Spring has sprung in the Northwest, which means it's still raining, and possibly snowing with a few stellar sunny days thrown in for good measure. The trees are leafing out and there is that lovely dusting of pollen and fallen cherry blossoms on the cars. It's also that time of year I try to do a bit of cleaning and reorganizing around the studio. It's amazing what accumulates, what is "out of stock," and what has simply been sitting without use. I love working in a well lived-in studio space, but you know what I love even more? Working in a clean and tidy environment.

Here is a short checklist of some spring cleaning ideas.

1) Get New Sharpies. Seriously. What's better than a new fine point permanent marker? Also, it's a good time to throw out that stash of broken pens and pencils that has accumulated.

2) Restock Board/Artist Tape. Even if you don't have a console, it's handy for all sorts of things. For example, I will write the name of the song I am working on on a piece of board tape and stick it to each piece of outboard gear I am using for a mix and take a picture of it for recall purposes. All those pics go in a folder for reference later if needed. Modern!

3) Dust and Wipe Down All Studio Surfaces. Wow, your monitors are dusty! (You should probably do this more than once a year!)

4) Vacuum. (see above)

5) Organize and Label Patchbay. With new pieces of gear coming, and unused pieces going, the patchbay can get to be a mess. Organize it.

6) Reassess. Keep the gear you use and clear out what you do not. Yeah, I get it. It looks amazing to have tons of stuff in your rack, but seriously, if you haven't used it in two years, you probably aren't ever going to use it and someone else may benefit greatly from you lightening your load.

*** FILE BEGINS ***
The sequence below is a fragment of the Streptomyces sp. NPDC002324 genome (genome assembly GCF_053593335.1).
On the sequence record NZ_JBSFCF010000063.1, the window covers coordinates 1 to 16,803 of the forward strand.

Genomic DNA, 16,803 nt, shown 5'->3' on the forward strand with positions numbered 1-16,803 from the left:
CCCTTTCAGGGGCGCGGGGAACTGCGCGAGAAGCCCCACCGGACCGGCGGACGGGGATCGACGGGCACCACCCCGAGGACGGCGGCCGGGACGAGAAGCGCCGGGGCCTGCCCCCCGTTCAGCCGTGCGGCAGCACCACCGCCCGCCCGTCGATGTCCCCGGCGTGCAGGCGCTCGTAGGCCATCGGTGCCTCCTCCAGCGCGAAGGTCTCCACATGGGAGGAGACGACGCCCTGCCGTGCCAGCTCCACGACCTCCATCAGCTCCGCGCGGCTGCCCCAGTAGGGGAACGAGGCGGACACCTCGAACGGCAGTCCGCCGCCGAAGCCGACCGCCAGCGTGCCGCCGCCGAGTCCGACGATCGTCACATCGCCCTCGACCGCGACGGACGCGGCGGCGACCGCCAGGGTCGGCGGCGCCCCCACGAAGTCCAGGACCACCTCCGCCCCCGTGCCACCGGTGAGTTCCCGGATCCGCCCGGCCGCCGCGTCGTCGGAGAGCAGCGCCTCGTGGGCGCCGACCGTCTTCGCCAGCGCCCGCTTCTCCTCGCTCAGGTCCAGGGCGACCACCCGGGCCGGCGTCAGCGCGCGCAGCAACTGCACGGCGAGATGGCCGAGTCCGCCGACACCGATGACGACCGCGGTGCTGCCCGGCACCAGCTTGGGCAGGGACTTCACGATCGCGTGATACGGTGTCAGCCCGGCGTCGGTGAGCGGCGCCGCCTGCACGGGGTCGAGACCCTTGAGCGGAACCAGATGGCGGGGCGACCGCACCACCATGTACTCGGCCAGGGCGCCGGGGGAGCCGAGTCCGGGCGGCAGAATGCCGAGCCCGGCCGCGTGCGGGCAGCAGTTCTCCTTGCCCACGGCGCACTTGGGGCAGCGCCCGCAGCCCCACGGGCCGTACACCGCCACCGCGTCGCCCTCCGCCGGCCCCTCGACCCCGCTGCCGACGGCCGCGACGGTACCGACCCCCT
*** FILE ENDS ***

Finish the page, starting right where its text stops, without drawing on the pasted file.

7) Fix or Ditch the Bin of Broken Headphones. And never leave these broken bastards out where musicians can find them!

8) Organize Old Hard Drives and Power Supplies. This could take until next Spring, so start now. I learned this lesson the hard way, so now the first thing I do with any new hard drive or piece of gear is label the corresponding power supply. Also the connectors on computers and drives change so quickly these days that if you want access to old files or sessions, make sure they are on a drive that's compatible with your current computer. Our editor, LC, recommends getting a SATA to USB powered adapter cable so you can pull troublesome raw drives out of their enclosures and plug them in directly; a trick that usually grants file access! Also, labeling the drive with its contents or sessions is an obvious win, but one that took me years to get in the habit of doing. Avoid this rat's nest of a nightmare if you can by being proactive!

9) Workflow Ergonomics Audit. Are you comfortable when you work? Is your sitting position painful or perfect? Are things where they should be when you reach for them? Can you make adjustments to crucial pieces of gear from your listening position? How you feel while you work is key to long-term health and productivity. Give it a little thought once a year and fix what is not working for you.

10) Make Sure Your Tape Op Subscription is Current. Please, thank you!

- Geoff Stanfield, Online Publisher

Tape Op is a bi-monthly magazine devoted to the art of record making.

Or Learn More